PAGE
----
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Parents' Guide to

Children of the Sea

By Brian Costello, Common Sense Media Reviewer

age 10+

Slow pace, heavy themes in lengthy anime.

Movie NR 2020 111 minutes
Children of the Sea Poster Image

A Lot or a Little?

What you will—and won't—find in this movie.

Community Reviews

age 13+

Based on 1 parent review

age 13+

Not the kind of movies some you are used to

I am living for the visuals in this movie! having those deep dives in the ocean every 5 seconds felt very new and refreshing. Honestly, I was expecting a friendship/love story in this movie, none of that! instead I got this magical and awakening story, I feel like I want to awaken my spiritual power and see the world with my third eye and understand the secrets of the universe. Wait, I don't think there's a "universe" now I want to see all the parallel universes around us and that we humans cannot easily see. 100 % recommended if you're ready to feel the insignificance of us humans in this world, there's so much more out there. Do not watch this if you're looking for a regular cute/drama/high school movie, you should skip.
1 person found this helpful.

Is It Any Good?

Our review:
Parents say (1 ):
Kids say (2 ):

This movie is filled with beautiful animated depictions of the sea and the many creatures who inhabit it. Unfortunately, the beauty of the animation doesn't salvage what is a slow-paced and overlong movie that tries too hard to condense the headier themes of the manga into a feature-length film. Also, these "headier" themes -- the universe needs balance, everything in the universe is interconnected, we're all made of "star stuff," etc. -- isn't exactly breaking new ground, as many of these ideas can be found adorning the throw pillow section of the nearest Bed, Bath & Beyond. In terms of the teen melodrama aspects to the movie, the "fish out of water" saying is a literal depiction here, and while sometimes anime makes creative use of applying these terms to the magical realism of the worlds they depict, in Children of the Sea, it begins to grow increasingly tiresome.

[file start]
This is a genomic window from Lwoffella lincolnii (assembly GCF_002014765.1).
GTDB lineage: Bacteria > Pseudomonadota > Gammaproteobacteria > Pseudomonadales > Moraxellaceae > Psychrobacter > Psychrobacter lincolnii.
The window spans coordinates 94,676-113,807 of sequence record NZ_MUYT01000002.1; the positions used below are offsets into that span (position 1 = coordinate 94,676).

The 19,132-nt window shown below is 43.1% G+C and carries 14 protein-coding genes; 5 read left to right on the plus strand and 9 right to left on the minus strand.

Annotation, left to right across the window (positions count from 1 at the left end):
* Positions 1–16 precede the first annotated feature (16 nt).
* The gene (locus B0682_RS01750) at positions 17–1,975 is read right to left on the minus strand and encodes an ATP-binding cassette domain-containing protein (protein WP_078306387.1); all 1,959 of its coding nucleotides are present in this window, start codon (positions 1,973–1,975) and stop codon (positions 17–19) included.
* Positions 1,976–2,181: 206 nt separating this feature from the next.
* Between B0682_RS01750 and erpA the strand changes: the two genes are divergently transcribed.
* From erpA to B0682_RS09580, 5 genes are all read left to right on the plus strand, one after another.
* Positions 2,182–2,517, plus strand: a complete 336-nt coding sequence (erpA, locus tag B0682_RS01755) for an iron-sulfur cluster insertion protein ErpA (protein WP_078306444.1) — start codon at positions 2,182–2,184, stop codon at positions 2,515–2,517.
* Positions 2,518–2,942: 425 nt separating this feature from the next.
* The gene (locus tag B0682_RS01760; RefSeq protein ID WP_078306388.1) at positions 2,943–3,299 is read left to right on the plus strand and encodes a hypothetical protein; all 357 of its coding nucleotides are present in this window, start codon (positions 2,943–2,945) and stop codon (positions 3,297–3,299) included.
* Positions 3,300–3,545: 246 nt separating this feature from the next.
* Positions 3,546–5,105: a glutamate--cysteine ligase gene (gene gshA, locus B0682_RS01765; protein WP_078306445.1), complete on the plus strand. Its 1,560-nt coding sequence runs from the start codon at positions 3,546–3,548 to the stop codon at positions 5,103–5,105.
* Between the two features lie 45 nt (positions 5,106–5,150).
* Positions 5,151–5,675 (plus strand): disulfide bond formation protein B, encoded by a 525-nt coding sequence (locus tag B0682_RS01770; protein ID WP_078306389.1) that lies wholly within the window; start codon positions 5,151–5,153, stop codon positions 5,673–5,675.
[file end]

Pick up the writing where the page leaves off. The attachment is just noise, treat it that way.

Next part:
It's the classic example of an anime that tries to do way too much, and the sheer volume of messages and side stories and backstories work against each other. The sheer volume of what's being communicated, as it's paired with beautifully hypnotic images of, say, tropical fish, creates a kind of numbing effect. The coming-of-age story gets lost in the morass of Big Ideas and Grand Concepts. And it's not to say that these thoughts on life, the universe, and the deep blue sea shouldn't be expressed, as stale as some of these ideas have become for overuse, but the lush animation would have been better served by using this movie to address some of these messages, and not all of them.

Movie Details

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